The access to the unit by other than the family members should be controlled.
Family cannot have to go through another unit to reach their own unit.
Appropriate emergency exits from the building should exist.
"In Law" apartments (areas not separated from the main area of the dwelling unit) cannot be approved.
The family must have private access without unauthorized passage through another unit or other private property.
The unit must provide an alternate means of exit from the building (not the unit) in case of fire or other emergency.
The exits cannot be blocked or obstructed by debris, used as storage area, secured by nailing, etc.
Exits must meet local or state requirements and be considered adequate by the appropriate local officials.
Acceptable types of exits are:
A fire escape or fire stairs.
An openable window if the unit is located on the first or second floor, or easily accessible to the ground.
Exit through windows with the use of a ladder if the windows are above the second floor.
A back door, opening onto a porch, with a stairway to the ground.
The inspector must determine that the unit has private access and provides acceptable means of exit. All windows and doors should operate properly. A fire escape or fire stairs should be stable and secure. Access or passage through another unit (i.e., by balcony), may be acceptable if there is a complete firewall between the units.
A determination should be made concerning whether the unit is free from rats or severe infestation by mice and vermin.
Garbage And Debris
The unit should be free from a heavy accumulation of garbage and debris, both inside and outside.
"Heavy Accumulation" means large piles of trash, garbage and discarded furniture and debris. This is a level of accumulation that cannot be picked up by an individual within one to two hours.
The unit must contain adequate, covered facilities for temporary storage and disposal of food wastes, approvable by a local agency.
Adequate facilities are:
Trash cans with covers.
Dumpster (large scale refuse containers or boxes with lids)
Approvable by a local agency means that the local health and sanitation department approves the type of facility used.
Interior Stairs And Common Halls
Interior stairs and common halls must be free from safety hazards. The presence of such items requires a fail rating and includes:
Loose, broken or missing steps.
Absent or insecure railings.
An accumulation of objects or debris on steps.
Ripped, torn or frayed stair coverings, such as carpets or mats.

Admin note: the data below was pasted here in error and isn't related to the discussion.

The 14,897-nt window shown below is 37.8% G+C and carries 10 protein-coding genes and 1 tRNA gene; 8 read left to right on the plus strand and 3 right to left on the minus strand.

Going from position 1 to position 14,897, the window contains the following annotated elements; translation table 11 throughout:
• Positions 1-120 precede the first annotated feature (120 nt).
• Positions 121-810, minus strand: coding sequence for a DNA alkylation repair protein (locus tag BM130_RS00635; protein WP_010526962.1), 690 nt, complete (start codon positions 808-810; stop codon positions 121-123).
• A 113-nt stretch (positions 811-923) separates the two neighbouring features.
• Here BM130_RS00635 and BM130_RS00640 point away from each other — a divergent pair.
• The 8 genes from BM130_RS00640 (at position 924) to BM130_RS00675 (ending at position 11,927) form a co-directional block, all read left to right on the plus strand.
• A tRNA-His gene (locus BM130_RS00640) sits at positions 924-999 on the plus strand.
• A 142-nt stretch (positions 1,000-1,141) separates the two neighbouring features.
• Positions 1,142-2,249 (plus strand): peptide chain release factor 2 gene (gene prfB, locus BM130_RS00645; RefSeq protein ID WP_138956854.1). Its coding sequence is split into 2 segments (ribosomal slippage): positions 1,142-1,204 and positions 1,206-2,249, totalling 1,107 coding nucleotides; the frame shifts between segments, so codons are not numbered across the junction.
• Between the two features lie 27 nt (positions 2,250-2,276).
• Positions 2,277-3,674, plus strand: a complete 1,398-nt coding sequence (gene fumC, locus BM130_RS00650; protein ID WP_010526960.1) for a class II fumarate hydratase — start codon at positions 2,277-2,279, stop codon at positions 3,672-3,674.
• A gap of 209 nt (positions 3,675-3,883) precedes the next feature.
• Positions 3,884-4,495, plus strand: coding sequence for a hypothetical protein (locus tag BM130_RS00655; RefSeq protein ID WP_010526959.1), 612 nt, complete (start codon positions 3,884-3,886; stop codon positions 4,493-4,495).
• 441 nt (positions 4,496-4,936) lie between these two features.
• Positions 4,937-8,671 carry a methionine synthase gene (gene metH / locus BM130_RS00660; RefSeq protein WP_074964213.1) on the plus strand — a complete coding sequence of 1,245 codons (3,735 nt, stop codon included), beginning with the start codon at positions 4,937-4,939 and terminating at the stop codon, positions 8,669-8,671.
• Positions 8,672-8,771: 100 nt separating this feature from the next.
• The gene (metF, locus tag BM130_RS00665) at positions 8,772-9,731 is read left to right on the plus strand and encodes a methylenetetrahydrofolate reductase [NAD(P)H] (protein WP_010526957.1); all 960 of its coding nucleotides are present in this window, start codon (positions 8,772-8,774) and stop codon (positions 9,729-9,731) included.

A large number of missing sections of vertical railings (called "balusters").
The absence of lighting.
Handrails missing on a section of four or more steps.
Other Interior Hazards
The interior of the unit must be free from any other hazards not specifically identified elsewhere.
These types of hazards include:
Broken bathroom fixtures with jagged edge(s).
Doors in danger of falling because of faulty hinges.
If present and where required, elevators must have a current, local inspection certificate.
Interior Air Quality
The unit must be free from abnormally high levels of air pollution caused by carbon monoxide, sewer gas, fuel gas, dust or other harmful pollutants.
Site And Neighborhood Conditions
The site and immediate neighborhood must be free from conditions that would seriously or continuously endanger the tenant's health and safety.
Each unit must have at least one battery operated or hardwired smoke detector in proper operating condition. A smoke detector is required on each level of the dwelling unit, including basements but excluding crawl spaces and unfinished attics. Most agencies require a smoke detector in each bedroom. A smoke detector should be placed in the hallways outside of sleeping rooms.
Installed outside of each separate sleeping are in the immediate vicinity of the bedrooms.
On each story of the living unit, including basements and excluding crawl spaces and unfinished attics.
In new construction, there must be a smoke detector in each sleeping room.
In split level units (i.e., adjacent level with less than one full story separation), a smoke detector installed in the upper level will suffice for the adjacent lower level UNLESS there is a door between one level and the adjacent lower level.
Each detector shall make an alarm that is clearly audible in all bedrooms over background noise with all intervening doors closed.
Audibility is based upon the noise created by all household equipment that would be in operation at night (such as window air conditioners and room humidifiers).
In new construction, if more than one detector is required, they will be arranged so that the operation of any detector will cause all other detectors to alarm.
Hardwired smoke detectors must be on an unswitched portion of a branch circuit or on a dedicated branch circuit.
Detectors For The Hearing Impaired
If any hearing impaired person occupies the unit, smoke detectors must have an alarm system designed for the hearing impaired persons as specified by NFPA 74. An alarm with a visible signal must be installed in the bedroom occupied by the hearing impaired individual and connected to a smoke detector outside of the bedroom.
For rooms no larger than 14 feet by 16 feet, the visual alarm must have a minimum rating of 177 candelas.
For larger rooms, the visual alarm must be within 16 feet of the pillow.
If the visual alarm is installed more than 24 inches below the ceiling, a minimum rating of 110 candelas is allowed.